It seems an innocuous question. Yet the answer could be have unintended consequences.
For most executives, an income protection policy is an obvious decision. And for most employees, ownership is also obvious. The employee wants to be the beneficiary if he or she is temporarily unable to work through illness or accident.
But it is often a different situation for a business owner.
You and your accountant have probably spent some time in structuring your finances to legally minimise your taxation liability. You may draw a salary from the business but you may also retain profit, fund eligible expenses from the business or distribute profits via family trust to your family members or holding company.
For example, you may own a business that generates $400,000 profits after cost of sales and expenses. The company may pay you a salary, retain some earnings and distribute the rest to a family trust that, in turn, distributes the funds to you, your wife, your children and, perhaps, others.
If the above profits are a result of your personal exertion and these profits are expected to cease in the event of your disablement then this is insurable income. A well planned and structured income protection policy will take into account BOTH your salary and profit distributions – even if all those distributions do not go directly to you.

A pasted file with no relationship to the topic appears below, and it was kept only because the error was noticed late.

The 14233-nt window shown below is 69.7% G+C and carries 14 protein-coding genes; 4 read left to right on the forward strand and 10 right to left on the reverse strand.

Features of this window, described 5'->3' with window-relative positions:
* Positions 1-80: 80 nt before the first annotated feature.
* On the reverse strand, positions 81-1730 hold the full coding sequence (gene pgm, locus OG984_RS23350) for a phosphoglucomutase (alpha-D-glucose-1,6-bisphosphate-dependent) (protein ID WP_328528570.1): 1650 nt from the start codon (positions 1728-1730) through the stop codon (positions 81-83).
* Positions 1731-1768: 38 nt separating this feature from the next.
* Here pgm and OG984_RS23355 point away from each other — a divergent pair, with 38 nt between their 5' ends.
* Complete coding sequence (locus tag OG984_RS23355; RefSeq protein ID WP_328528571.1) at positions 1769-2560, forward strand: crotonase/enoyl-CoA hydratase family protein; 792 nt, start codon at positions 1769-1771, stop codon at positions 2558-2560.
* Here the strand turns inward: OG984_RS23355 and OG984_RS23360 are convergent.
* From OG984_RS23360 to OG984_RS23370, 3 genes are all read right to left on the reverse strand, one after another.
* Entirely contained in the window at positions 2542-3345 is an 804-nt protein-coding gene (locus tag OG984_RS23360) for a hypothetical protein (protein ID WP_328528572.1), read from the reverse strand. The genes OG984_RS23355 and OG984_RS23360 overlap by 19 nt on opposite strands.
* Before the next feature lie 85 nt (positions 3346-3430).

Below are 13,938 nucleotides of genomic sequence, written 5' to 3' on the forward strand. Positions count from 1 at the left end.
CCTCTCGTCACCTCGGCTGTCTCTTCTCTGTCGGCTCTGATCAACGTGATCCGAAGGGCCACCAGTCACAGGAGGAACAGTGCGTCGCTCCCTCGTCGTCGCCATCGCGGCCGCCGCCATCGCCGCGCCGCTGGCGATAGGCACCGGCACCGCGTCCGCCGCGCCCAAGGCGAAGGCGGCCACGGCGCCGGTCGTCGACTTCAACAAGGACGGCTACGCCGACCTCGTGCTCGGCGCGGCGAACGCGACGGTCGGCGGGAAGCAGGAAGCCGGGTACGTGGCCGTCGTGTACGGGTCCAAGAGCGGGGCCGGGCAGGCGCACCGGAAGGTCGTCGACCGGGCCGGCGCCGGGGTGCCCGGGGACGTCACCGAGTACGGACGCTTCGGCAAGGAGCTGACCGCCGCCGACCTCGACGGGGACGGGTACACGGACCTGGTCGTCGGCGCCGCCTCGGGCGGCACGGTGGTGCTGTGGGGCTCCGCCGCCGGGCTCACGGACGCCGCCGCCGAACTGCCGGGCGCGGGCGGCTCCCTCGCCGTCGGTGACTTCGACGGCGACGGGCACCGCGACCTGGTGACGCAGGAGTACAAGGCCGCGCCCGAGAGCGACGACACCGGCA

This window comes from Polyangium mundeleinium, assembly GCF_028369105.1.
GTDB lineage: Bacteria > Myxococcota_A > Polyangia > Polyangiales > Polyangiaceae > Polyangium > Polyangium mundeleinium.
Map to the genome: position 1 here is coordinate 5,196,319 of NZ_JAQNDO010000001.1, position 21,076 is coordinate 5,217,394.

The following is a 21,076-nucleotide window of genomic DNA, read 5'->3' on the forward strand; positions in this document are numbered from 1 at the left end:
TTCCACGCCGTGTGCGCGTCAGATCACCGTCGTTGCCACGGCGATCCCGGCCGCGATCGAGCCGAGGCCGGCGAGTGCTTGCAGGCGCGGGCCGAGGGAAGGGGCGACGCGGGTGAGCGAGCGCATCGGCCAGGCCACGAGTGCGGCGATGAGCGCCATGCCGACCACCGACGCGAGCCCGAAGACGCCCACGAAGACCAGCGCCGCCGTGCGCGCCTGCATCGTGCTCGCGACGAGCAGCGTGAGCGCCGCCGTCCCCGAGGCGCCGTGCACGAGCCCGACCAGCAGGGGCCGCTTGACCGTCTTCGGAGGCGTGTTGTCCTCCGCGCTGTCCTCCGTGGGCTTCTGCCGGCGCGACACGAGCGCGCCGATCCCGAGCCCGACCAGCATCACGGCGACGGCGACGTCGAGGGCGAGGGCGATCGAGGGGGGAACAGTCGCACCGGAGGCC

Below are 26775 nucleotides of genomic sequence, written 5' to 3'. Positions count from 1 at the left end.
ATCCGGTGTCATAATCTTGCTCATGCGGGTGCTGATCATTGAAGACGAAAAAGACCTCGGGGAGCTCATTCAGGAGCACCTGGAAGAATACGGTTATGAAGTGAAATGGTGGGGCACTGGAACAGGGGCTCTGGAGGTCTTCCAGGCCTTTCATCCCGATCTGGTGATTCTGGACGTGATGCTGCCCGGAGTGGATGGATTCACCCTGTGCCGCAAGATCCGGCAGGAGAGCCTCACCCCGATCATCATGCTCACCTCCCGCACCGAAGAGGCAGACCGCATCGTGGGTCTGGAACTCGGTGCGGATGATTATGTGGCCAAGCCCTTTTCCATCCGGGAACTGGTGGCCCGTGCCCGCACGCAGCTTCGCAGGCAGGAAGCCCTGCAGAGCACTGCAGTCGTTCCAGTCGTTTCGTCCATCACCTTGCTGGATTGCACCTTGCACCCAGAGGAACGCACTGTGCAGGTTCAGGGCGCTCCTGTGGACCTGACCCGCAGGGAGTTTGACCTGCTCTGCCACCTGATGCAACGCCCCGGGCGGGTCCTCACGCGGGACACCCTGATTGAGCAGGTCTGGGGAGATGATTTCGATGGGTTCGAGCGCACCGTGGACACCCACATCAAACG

In this example, owning an income protection policy as an individual in this case could have negative implications. You would lose all of the tax advantages you had spent time and energy in developing because the payments from the claim would go directly to you as an individual and be taxed at your personal marginal tax rate.
If, in this case, the policy may be owned by your business or family trust and not you, the payments from the claim would go to the business or your family trust that could then use the money to pay you a salary and distribute monies to your family trust, maintaining the tax advantages. You may decide to divert some of the income to pay a manager to take your place while you are unable to work.
There is a potential downside to this option as well. If you business owns the policy if the policy is poorly performing and has ongoing secured financial commitments your claim proceeds may never reach their intended destination. If your business is sold or wound up as a result of your disablement you may need to continue to maintain the entities simply to run your income protection claim or re-administer the policy which may have tax implications. If the bulk of your income is distributed to your family trust this may be the better entity to hold the policy.
On the other hand, you might decide that your self-managed superannuation fund is the best owner of the income protection. This provides you cash flow advantage in funding the premium and the ability to draw down from the fund because you are temporarily unable to earn an income. However, you again may lose you tax minimisation strategies as the claim payment would need to be paid to the disabled member.
The simple answer to the question we posed at the beginning is that ownership depends upon your business structure, your personal needs and a range of other issues. Seek professional advice before you sign your policy so that any income from a claim will achieve the best result for you.